The Butlerian Jihad is a must read for Dune fans. The beginnings of the Dune world are explored. The exciting battles and revelations were so intriging, I couldn't put it down. I would love to see the Titans on the "Big Screen". The narration is superb. Scott Brick does a fanastic job of bringing the story to life. I hope there is a sequel to this storyline.
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I LOVE science fiction, Thats my botyom line. It's my escape from the hubbub. What a wonderful escape this story was! I enjoyed every second of it, and I want MORE! A truly well done story, I am waiting (not so) patiently for the next one. There will be a next one I hope!
I'm not a huge Dune buff. I've only read the first two of FH's orginals, and House A by BH. None-the-less, this book was fantastic. I enjoyed every minute of it, and finished off the book in record time. I found myself seeking out extra time to listen so I could find out what happened next. My only complaint is that it left me hanging at the end. Is there more? Is this the first of a series?
Anyways, it was great, and filled in lots of historical tidbits about the Dune world. Bravo.
I enjoyed this book more than any SF I have downloaded from Audible yet. It is the best since the first DUNE book. The action is well paced the charactars are are well developed and most events in the book don't fit the formula you expect. I can't wait for the sequal
The premise is not a bad one--a prequel that provides chronological foundation for many of the references, and even the prejudices, that set the stage for Frank Herbert's Dune. The problem is that the genius of Dune lay in Frank Herbert's storytelling and plot creation. The "wheels within wheels" setup of Dune is weakly re-created here, and the authors do far too much telling rather than showing. The characters are badly drawn stereotypes that fail to draw in the reader. So much of this book is simply rehashed sci-fi from earlier novels that "The Butlerian Jihad" will only appeal to diehard Dune fans who love the plotlines so much that they will forgive the poor writing (and even they may be disappointed). When I think of the Dune series and Frank Herbert's masterwork, I prefer to exclude this piece. Also, the narrator, while adequate to the task, sounds maddeningly the same all the time. There is little true modulation or creation of mood, and he does not have a true grasp of character (or the voice differences that different motivation should create). Read this if you must, but balance out this piece of fluff with some Niven, Asimov, Clarke, Card, or other more substantial writers.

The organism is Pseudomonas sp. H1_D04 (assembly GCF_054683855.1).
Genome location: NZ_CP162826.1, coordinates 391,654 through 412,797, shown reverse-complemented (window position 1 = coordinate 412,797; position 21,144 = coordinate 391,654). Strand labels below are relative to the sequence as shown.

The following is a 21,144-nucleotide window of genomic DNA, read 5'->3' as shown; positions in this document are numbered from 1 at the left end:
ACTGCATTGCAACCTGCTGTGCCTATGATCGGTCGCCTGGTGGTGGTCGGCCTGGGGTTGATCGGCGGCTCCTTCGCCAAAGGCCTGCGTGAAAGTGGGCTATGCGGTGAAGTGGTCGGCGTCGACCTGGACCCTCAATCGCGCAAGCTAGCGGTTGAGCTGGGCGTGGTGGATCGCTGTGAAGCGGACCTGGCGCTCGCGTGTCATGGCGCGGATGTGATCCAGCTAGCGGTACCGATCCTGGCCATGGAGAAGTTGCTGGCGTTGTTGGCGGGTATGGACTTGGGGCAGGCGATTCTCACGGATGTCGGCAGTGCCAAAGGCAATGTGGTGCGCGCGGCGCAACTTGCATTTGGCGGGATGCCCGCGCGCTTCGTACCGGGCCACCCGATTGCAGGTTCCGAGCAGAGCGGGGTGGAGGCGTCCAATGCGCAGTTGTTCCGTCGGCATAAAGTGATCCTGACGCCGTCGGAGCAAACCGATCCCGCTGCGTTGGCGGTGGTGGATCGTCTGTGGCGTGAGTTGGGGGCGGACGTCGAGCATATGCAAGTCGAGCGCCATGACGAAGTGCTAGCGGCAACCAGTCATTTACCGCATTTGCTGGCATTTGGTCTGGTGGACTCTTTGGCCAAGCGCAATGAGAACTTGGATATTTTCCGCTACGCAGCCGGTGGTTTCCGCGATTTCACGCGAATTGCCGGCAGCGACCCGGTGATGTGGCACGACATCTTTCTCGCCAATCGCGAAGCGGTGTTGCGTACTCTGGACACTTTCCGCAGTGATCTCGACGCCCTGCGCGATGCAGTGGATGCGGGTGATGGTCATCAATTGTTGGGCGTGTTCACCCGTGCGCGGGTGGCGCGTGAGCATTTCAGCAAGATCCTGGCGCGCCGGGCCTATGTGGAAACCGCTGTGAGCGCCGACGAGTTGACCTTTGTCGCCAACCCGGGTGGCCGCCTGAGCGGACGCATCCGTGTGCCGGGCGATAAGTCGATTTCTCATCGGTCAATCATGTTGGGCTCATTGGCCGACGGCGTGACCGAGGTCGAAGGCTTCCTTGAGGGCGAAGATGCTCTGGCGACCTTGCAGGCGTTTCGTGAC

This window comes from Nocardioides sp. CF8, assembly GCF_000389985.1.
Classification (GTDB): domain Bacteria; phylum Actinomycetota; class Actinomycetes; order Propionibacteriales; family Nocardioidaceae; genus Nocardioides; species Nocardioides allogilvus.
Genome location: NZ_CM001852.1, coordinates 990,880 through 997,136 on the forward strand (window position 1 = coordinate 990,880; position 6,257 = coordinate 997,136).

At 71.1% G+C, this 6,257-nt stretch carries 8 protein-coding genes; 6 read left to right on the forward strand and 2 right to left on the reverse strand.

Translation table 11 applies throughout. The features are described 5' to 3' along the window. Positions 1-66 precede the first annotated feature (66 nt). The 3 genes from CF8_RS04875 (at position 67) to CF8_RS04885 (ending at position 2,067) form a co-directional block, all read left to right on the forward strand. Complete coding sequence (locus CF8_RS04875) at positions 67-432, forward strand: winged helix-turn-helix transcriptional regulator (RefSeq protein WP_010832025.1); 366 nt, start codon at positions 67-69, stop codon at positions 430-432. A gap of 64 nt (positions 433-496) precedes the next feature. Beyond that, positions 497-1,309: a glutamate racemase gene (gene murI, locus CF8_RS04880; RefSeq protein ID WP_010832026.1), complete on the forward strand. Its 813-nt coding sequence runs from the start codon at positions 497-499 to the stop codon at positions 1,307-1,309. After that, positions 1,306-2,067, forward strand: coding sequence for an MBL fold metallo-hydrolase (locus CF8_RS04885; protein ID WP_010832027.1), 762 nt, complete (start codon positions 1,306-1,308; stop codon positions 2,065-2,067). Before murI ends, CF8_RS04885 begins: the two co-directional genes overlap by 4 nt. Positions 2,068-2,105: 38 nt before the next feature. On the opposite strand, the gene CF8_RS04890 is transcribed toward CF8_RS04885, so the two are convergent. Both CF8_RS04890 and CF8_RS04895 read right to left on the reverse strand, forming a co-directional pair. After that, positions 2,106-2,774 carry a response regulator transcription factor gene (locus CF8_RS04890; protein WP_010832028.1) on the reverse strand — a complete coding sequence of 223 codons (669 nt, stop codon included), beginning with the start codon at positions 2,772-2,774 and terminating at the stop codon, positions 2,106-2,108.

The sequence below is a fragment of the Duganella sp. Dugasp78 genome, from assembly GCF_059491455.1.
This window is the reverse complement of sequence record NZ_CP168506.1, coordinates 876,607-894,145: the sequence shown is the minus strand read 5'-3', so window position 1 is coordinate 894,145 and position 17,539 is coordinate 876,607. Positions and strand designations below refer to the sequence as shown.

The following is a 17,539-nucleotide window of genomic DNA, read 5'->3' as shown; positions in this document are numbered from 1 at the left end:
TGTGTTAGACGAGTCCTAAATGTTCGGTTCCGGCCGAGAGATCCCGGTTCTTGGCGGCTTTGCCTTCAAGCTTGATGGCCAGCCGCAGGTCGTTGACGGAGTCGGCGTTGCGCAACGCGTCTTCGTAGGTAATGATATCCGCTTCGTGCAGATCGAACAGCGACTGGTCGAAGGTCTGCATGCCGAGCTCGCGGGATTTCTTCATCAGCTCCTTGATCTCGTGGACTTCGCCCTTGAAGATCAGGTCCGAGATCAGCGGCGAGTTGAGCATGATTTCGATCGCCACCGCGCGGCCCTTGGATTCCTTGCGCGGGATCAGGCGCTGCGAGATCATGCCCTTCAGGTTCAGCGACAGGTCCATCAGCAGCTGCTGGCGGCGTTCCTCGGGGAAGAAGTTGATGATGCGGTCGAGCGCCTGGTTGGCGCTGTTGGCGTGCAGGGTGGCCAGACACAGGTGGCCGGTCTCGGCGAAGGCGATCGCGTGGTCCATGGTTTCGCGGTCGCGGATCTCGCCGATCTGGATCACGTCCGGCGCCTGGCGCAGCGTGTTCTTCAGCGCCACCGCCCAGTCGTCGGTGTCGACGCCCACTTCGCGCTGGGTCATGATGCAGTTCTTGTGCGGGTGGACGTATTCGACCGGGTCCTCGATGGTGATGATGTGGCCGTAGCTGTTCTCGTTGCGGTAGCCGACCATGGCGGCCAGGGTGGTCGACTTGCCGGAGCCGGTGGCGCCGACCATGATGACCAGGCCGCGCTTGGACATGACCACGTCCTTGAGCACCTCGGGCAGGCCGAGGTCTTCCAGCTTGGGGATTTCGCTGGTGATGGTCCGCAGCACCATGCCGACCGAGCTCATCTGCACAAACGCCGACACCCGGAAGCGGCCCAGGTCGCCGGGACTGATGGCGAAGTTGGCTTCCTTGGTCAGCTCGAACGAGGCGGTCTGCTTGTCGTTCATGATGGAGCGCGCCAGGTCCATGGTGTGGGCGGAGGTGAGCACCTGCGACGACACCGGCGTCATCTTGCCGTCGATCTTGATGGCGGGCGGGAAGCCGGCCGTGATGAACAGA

Goes back to the spirit of the first book. The chronology of this book is a prequel to all of the original series, and to the more recent series.. House Harkoness, Atreides, and Corrila.
I love science fiction but this story while it has a few neat ideas, is very boring and had poor character creation. The narrator is one of the biggest issues, while he can do differn't voices for the characters his standard narration of the story is drolling. i have tried to listen to this book twice and only get halfway through it before i want to punture my ears.
I must admit that I found this book good overall, certain parts more than others. I enjoyed the sequences involving the first Wormrider -- something that HAD to have occurred sometime. However there were many parts that were a little bit premature for this era, at least how I would tend to interpret it. But in the end, the flaws are excusable as the Dune universe returns for one more pass.
The narrator does a good job, although not as well versed in multiple voices as Tim Curry who did the other 3 prequel House books. In some depicted conversations one must listen closely to maintain character seperation. But as a lot of this book is solitary characters, conversations don't happen as often as one might think.
Certain tech is focused on - glow globes, suspensor fields, personal shields, etc. Ususally in the development thereof. I would have liked to hear more about the pre-Guild space ships. It was unclear if they were using just near light speed travel or some other variation of FTL. Whatever, it was slow buy comparison.
Certain character placement is weird -- a Harkonnen as a hero? An Attreides as a villian? Unexpected and added to the enjoyment of the book in a most unusual manner.
At first, I thought there was a big hole in the story. Machines would have little interest in all the blood and gore. Then author shows how people treat each other, and I realize, the machines were programed to emulate human minds.
....not very flattering.
I really wanted to like this book. I'm a big fan of the original 3 Dune books, both in print and as audio books. And I realize that measuring this prequel, by another author, etc, by those classics would be an unfair measure.
But there was just nothing to like, and much to dislike. Great stories can rise above weak narrators, but here there was lousy narration of a boring story.
The book begins with what sounded (initially) like the pre-narration of a detailed story: a summary to catch you up with relevant details. But then it continued, on and on and on, until I painfully realized that it wasn't a summary, but the book itself. The whole thing reads like this, immersing the hapless listener in endless explanation rather than story-telling.
I am a patient listener. I know it takes some stories awhile to catch fire and get going. But after hours of appalling bad narration of this dull, two-dimensional, inconsistently voiced and absurdly written fourth class space opera, it was either turn it off or submit to impending road rage.
I really wanted to like this book, but I'd rather submit to a root canal without novocain than listen for another minute.
Avoid this recording. Trust me on this. Ugh.